In its 2007 report on 'Investigating the Oceans', the House of Commons Science and Technology Select Committee noted that 'marine science has clear attractions to young people and could be drawn into many topics to increase interest in science, such as biodiversity in the deep ocean', and suggested that 'a focus on extreme environments (space and oceans) would entice young people into science'.
We agree wholeheartedly, and here is our pick of educational links about undersea volcanoes and deep-sea life:
(There are lots of webpages out there about deep-sea vents, but unfortunately many are riddled with factual errors. However, those Venture Deep Ocean pages are excellent; they were created by the Education and Outreach team of Ridge 2000, the US national programme of scientific research at mid-ocean ridges.)
Ask the team
We welcome any questions from school students about exploring the deep ocean, the science that we're doing, the undersea vehicles and technology that we use, how to become a scientist or engineer, or what it's like to live and work on a research ship.
Please use the form below to send your question to our team. The form will ask you how old you are, the name of your school, and which country you are from, so that we can see how many schools are following our expeditions, and where they are around the world.
*** As we're not at sea at the moment, please include an email address to which we can reply. ***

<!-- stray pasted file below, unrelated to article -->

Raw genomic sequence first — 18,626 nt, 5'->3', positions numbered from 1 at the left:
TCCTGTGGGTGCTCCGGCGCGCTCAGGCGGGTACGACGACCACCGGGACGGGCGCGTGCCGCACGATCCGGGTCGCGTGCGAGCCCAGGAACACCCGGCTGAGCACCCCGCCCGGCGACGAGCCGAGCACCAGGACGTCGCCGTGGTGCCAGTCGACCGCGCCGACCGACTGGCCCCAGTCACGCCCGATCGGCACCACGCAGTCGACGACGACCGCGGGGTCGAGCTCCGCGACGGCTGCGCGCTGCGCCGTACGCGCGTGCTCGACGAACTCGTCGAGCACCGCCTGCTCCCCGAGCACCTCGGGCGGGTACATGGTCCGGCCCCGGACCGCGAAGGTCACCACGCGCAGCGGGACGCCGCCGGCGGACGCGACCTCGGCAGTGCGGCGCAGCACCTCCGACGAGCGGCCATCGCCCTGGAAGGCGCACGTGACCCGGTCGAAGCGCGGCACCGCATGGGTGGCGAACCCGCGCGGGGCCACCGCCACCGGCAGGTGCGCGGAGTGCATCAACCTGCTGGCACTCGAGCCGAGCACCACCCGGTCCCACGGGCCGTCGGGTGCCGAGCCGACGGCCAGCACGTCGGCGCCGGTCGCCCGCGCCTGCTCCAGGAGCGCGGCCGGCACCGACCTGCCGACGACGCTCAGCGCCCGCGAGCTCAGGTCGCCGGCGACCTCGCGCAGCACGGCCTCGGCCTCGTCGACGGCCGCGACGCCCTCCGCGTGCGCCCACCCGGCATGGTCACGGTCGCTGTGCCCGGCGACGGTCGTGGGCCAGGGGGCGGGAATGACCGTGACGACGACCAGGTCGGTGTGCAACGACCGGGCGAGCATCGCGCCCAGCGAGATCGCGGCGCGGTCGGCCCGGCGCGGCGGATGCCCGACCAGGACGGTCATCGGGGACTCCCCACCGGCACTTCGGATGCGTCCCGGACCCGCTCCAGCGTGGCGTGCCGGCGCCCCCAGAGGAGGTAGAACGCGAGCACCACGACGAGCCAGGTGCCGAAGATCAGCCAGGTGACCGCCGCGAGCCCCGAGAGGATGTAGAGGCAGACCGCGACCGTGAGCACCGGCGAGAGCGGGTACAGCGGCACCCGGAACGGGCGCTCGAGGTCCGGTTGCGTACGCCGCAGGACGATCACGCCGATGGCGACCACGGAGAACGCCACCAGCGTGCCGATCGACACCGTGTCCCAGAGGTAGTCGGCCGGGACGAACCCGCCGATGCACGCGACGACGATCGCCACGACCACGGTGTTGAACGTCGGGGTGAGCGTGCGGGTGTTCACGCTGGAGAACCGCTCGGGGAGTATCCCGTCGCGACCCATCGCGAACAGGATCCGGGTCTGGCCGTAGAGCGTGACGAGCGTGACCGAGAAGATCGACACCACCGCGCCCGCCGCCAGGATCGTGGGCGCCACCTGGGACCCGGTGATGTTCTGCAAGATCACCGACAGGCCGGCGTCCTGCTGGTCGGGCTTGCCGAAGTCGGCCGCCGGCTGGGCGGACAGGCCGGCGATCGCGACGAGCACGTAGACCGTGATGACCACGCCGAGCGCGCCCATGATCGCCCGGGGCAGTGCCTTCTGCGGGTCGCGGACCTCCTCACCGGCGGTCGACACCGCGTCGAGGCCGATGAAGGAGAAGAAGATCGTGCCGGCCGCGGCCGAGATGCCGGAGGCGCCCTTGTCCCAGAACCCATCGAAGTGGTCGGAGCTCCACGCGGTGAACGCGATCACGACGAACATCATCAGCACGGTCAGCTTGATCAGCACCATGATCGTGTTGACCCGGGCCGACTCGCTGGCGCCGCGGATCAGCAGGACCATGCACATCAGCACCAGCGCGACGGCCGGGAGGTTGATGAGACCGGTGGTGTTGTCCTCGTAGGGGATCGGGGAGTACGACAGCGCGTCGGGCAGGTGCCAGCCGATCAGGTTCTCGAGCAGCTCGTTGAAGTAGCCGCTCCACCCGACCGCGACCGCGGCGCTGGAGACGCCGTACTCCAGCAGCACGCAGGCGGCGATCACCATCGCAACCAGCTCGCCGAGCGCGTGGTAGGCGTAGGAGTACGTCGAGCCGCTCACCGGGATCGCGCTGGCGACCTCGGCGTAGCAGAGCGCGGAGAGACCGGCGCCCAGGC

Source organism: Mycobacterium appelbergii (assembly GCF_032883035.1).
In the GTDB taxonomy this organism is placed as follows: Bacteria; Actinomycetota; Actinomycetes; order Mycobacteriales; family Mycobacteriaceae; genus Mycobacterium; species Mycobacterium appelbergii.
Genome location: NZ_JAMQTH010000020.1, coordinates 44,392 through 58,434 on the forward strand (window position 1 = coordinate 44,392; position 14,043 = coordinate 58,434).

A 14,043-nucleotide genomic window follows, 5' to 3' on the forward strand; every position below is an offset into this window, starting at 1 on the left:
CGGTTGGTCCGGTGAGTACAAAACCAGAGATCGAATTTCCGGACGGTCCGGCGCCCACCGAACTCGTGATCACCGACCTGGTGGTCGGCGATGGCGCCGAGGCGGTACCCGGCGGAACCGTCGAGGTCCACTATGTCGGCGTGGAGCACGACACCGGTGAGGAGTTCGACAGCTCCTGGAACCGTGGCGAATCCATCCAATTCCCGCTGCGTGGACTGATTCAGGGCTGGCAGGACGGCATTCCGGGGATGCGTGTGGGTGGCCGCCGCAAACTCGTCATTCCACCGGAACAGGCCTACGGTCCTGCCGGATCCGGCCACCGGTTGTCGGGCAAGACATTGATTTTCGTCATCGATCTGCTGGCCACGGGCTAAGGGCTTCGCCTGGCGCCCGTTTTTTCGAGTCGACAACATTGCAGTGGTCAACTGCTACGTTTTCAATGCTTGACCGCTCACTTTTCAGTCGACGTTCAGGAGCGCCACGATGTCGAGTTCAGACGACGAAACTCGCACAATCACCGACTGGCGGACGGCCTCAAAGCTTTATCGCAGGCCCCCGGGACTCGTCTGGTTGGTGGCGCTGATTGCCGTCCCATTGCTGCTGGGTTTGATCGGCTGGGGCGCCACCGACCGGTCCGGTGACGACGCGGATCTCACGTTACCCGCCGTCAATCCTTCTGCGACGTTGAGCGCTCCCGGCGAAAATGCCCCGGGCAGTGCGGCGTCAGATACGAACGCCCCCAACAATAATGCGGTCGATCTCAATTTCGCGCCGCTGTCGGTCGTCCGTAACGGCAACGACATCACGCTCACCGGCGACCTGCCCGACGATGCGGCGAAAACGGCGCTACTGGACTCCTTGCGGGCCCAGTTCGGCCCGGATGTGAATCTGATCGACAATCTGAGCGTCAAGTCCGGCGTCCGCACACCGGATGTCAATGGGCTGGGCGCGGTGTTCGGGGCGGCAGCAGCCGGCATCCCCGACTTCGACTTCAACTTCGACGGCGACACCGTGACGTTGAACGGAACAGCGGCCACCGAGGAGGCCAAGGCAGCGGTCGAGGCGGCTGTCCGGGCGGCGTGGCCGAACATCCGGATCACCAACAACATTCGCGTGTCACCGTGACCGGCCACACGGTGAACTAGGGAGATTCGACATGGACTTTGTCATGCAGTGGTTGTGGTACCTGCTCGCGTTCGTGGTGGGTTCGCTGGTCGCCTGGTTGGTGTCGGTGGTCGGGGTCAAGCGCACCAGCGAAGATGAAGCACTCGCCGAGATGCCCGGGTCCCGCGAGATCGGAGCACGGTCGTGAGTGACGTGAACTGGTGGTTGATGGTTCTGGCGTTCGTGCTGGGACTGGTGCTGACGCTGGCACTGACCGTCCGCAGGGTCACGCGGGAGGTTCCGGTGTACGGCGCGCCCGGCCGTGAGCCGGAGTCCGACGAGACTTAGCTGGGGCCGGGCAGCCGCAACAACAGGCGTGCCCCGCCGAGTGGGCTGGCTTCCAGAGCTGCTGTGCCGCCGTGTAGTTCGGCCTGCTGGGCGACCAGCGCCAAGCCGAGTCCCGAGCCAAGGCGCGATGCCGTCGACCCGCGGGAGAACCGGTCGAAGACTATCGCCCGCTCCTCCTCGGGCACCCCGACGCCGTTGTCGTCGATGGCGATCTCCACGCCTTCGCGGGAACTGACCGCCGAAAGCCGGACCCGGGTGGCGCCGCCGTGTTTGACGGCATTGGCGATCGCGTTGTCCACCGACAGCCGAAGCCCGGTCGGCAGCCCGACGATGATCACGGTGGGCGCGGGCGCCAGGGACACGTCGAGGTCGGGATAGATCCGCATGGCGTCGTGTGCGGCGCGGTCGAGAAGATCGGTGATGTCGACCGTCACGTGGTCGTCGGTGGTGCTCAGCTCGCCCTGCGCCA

Alternatively, if you use Twitter, you can ask us a question directly - please see the Media pages for Twitter accounts of our team members.
As we are not at sea at the moment, unfortunately we can't offer a video link from the ship. But we can still offer a live Skype link from our lab ashore to school classes, to show some of the specimens of new species of deep-sea creatures that we are analysing, talk about the work that we are doing, and what it's like to be a marine scientist. Students can also read about our work at sea via these webpages, see video highlights on our YouTube channel, and find out more about deep-sea vents in our free eBooks.
If you are a teacher and would like to arrange one of these sessions for a class, please contact us using the "Ask a question" box above. We typically need notice of a couple of weeks to schedule a session, but can usually arrange one to fit your timetable (at least in the UK time zone!). All you need at your end is a computer that runs a Skype account.
Alternatively, if you are in the southern UK within reasonable distance of Southampton, we can visit your school to talk to students, at no cost.
If you are in the southern UK and would like some hands-on experience of marine science, why not try a Discover Oceanography trip? The University of Southampton offers school groups the opportunity for half-day field trips aboard its research vessel Callista. We can't take you to deep-sea vents, but the trips aboard Callista give a real taste of science at sea. You can usually also have a talk from one of our expedition team members afterwards, and meet some of the new species that we have found at deep-sea vents.
Join our recent expedition to the world's deepest and strangest undersea vents in the Cayman Trough.
What did we investigate?
Follow the story of our expedition to the first deep-sea vents found in the Southwest Indian Ocean.
What did we find?